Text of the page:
In the first of my series of position-by-position preview of the Jays, we’ll look at catcher, where JP Arencibia returns for his sophomore season as the starter. Last year’s backup Jose Molina signed an offseason deal with the Rays so Jeff Mathis was brought in from the Angels to take over that role. It’s a pretty big downgrade, as Molina was above average offensively last year, and Mathis was his usual self, posting a .484 OPS. The Blue Jays’ #1 prospect according to all sources, Travis D’Arnaud, could be called up to the club sometime during the season as well, but it’s unlikely that we’ll see him until September.
After tearing up the PCL in 2010, Arencibia earned a call up to the majors in August of that year but struggled offensively in limited time. The Jays’ were still confident with him heading into 2011 as the starter though, letting John Buck leave after the season. Arencibia started off the 2011 season fairly strong, hitting .258/.319/.497 through May 31 with an 8.4 BB% and a K% of 23.5. From June 1 to the end of the season however, Arencibia struggled mightily, posting only a .199/.263/.408 line, and seeing his BB% fall to 6.9% and his K% rise to 29.4%. His BABIP also fell to a lowly .232 over this period, compared to a .295 mark up till May 31. Over his minor league career, he posted a BABIP over .300 every year but once (Las Vegas 2009), so bad luck could have been a factor in his lower performance level over the last 4 months of the season. His power stuck around even with his other offensive woes though, as Arencibia posted an ISO above .200 in every month of the season except September (.171). His defense was below average last year according to both B-R(-7 runs) and FG (-5 runs), but that is fairly common for rookie catchers, and he should improve.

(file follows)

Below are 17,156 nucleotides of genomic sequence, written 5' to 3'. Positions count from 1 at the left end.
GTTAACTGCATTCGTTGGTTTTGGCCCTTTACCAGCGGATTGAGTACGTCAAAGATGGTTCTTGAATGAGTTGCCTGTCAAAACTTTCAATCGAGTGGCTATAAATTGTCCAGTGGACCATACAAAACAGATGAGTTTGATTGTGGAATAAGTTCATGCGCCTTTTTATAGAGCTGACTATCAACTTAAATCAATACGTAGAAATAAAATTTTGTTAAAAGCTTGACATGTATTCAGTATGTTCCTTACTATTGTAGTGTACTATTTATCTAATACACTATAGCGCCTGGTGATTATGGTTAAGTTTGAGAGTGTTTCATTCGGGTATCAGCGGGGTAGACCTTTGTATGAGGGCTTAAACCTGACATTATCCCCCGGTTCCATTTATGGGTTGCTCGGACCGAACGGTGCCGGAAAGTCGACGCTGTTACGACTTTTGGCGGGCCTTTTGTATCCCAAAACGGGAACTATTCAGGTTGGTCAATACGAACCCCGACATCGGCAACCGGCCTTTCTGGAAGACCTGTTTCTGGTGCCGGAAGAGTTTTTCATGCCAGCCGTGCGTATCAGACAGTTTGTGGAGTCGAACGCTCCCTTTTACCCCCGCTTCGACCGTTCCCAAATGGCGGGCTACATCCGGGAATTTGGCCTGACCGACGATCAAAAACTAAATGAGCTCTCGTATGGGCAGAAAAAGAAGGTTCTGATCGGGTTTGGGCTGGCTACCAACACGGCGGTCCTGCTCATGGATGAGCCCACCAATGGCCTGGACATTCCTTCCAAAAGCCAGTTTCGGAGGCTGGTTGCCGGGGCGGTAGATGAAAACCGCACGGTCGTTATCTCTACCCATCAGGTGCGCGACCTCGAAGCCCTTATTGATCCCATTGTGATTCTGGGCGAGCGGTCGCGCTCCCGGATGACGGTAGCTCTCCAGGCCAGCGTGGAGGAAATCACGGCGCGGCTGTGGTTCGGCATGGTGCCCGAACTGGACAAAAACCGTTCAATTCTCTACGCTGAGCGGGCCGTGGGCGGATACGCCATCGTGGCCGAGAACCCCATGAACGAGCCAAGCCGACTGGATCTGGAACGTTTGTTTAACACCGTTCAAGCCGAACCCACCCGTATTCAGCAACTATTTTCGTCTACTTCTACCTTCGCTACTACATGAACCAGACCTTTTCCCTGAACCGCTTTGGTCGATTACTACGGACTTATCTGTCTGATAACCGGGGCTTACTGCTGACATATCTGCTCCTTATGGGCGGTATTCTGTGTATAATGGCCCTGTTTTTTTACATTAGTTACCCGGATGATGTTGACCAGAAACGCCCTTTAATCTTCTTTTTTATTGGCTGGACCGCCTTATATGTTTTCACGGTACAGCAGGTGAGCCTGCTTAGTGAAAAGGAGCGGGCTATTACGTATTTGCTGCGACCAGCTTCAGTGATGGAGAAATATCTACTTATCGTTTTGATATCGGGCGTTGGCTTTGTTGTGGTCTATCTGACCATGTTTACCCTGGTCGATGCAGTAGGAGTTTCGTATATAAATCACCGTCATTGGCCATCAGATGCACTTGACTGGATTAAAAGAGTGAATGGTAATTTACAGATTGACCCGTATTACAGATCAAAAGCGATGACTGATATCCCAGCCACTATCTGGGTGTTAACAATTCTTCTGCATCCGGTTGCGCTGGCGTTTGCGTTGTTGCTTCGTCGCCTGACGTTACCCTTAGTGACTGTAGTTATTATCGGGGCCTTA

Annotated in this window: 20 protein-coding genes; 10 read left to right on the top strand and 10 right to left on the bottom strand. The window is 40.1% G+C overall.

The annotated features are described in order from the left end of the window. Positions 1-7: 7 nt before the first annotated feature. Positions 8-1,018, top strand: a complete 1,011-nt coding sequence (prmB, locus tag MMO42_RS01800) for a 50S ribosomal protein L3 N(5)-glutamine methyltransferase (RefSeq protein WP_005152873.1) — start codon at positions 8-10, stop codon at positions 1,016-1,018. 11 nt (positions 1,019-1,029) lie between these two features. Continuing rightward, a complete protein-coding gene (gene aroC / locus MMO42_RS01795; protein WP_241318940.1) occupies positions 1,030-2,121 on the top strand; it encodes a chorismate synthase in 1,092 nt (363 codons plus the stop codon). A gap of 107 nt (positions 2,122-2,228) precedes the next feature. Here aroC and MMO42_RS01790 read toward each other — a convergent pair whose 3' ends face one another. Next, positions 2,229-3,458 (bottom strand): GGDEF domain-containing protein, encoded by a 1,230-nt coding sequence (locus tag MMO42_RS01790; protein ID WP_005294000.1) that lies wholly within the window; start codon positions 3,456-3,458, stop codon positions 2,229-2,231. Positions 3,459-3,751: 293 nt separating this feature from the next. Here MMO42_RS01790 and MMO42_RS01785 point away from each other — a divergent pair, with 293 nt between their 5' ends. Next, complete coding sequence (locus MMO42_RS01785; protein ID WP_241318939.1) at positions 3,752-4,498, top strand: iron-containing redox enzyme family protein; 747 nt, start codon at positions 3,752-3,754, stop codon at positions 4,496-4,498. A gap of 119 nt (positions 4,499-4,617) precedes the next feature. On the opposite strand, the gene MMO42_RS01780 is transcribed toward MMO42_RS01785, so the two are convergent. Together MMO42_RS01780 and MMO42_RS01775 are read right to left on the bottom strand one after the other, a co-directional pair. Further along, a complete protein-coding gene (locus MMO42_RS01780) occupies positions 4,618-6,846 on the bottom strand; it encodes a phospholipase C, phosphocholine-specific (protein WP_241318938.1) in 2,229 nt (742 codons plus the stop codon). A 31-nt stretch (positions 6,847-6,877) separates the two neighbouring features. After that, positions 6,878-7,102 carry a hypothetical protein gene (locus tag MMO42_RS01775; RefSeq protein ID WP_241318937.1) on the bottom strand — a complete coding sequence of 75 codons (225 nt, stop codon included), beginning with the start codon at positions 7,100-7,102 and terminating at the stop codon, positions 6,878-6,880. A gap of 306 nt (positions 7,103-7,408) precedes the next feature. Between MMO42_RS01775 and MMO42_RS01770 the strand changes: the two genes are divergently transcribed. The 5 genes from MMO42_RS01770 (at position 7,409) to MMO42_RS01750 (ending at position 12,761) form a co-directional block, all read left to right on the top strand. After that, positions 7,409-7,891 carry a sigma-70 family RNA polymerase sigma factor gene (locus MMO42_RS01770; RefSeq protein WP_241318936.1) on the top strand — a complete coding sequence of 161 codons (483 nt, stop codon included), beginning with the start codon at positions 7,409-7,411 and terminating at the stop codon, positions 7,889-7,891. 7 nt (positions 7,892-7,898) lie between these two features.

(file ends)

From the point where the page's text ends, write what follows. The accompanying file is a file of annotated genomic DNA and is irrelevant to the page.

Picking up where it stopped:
Ideally, you’d like to see Arencibia cut his K rate down to about 20% in 2012, which may be a bit optimistic judging by his minor league numbers. I think it’s far more likely to be 22-23%, which is still a bit higher than one would like considering that Arencibia is unlikely to post a BB% higher than league average. Arencibia’s power is his strongest tool, and he should be able to put up 20-25 HR’s again this year, with 30 HR an outside possibility. He should improve his defense a bit in his second season, where I expect him to be about average. I think he could hit anywhere from .220 – .260 this year, but I think a likely line is about .240/.310/.470, good for a wOBA of .336 and putting him at about 2.5 WAR over 500 at bats.
Jeff Mathis – Age 29 – 6’0 – 200lbs
Mathis’ career batting line is .194/.257/.301. From 1990 onward, his career OPS+ of 50 is the third worst of any non-pitcher with at least 1100 plate appearances, and over his career he has been slightly below average defensively. In summation, Jeff Mathis is not a good player. I don’t understand the Blue Jays thinking in bringing him in. Sure he’s just the backup catcher and probably (hopefully) won’t have more than 150 plate appearances, but for someone who’s so utterly terrible at hitting, you’d at least like him to be above average defensively; which he’s not.
Mathis will likely start 30-40 games this year, and I’m guessing there’s a good chance those will mostly be Brandon Morrow’s starts. I project him for about .185/.230/.270 over 150 PA, which should also make you angry. That’s around -0.6 WAR for anyone keeping score.
D’Arnaud is the Jays’ top prospect, and has been ranked as high as the 6th best prospect in baseball this offseason. He put up a .311/.371/.542 line last year with New Hampshire, and projects to be a middle-of-the-order hitter for years to come.
D’Arnaud will likely play the majority of the season in the minors before getting a September call-up. There’s a chance though that if he dominates in the minors, he could force the Jays to call him up in July or August, and split time with Arencibia for the rest of the year. Probably unlikely, but it would take at bats away from Jeff Mathis, which is always a good thing. I project a .270/.330/.410 line over 50 or so PAs for D’Arnaud.
Total 2012 Catcher Projection: .230/.294/.423, 2.2 WAR